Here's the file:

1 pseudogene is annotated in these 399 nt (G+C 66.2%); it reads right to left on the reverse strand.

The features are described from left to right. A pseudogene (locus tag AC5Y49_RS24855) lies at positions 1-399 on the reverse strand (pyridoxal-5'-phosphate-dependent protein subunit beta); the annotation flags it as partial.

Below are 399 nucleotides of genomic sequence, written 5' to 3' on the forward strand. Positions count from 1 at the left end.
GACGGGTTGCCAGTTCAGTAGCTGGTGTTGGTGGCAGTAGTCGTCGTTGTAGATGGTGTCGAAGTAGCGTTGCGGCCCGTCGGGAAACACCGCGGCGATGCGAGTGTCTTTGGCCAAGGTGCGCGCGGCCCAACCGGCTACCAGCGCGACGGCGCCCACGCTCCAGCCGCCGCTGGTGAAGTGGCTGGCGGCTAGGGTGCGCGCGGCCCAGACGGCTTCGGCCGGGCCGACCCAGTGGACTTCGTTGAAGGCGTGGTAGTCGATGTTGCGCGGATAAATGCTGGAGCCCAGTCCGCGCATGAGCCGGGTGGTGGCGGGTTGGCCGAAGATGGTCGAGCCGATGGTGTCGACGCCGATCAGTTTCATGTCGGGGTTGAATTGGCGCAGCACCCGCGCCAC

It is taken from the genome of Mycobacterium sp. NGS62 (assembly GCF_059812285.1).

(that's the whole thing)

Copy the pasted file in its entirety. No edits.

1 pseudogene is annotated in these 399 nt (G+C 66.2%); it reads right to left on the reverse strand.

The features are described from left to right. A pseudogene (locus tag AC5Y49_RS24855) lies at positions 1-399 on the reverse strand (pyridoxal-5'-phosphate-dependent protein subunit beta); the annotation flags it as partial.

Below are 399 nucleotides of genomic sequence, written 5' to 3' on the forward strand. Positions count from 1 at the left end.
GACGGGTTGCCAGTTCAGTAGCTGGTGTTGGTGGCAGTAGTCGTCGTTGTAGATGGTGTCGAAGTAGCGTTGCGGCCCGTCGGGAAACACCGCGGCGATGCGAGTGTCTTTGGCCAAGGTGCGCGCGGCCCAACCGGCTACCAGCGCGACGGCGCCCACGCTCCAGCCGCCGCTGGTGAAGTGGCTGGCGGCTAGGGTGCGCGCGGCCCAGACGGCTTCGGCCGGGCCGACCCAGTGGACTTCGTTGAAGGCGTGGTAGTCGATGTTGCGCGGATAAATGCTGGAGCCCAGTCCGCGCATGAGCCGGGTGGTGGCGGGTTGGCCGAAGATGGTCGAGCCGATGGTGTCGACGCCGATCAGTTTCATGTCGGGGTTGAATTGGCGCAGCACCCGCGCCAC

It is taken from the genome of Mycobacterium sp. NGS62 (assembly GCF_059812285.1).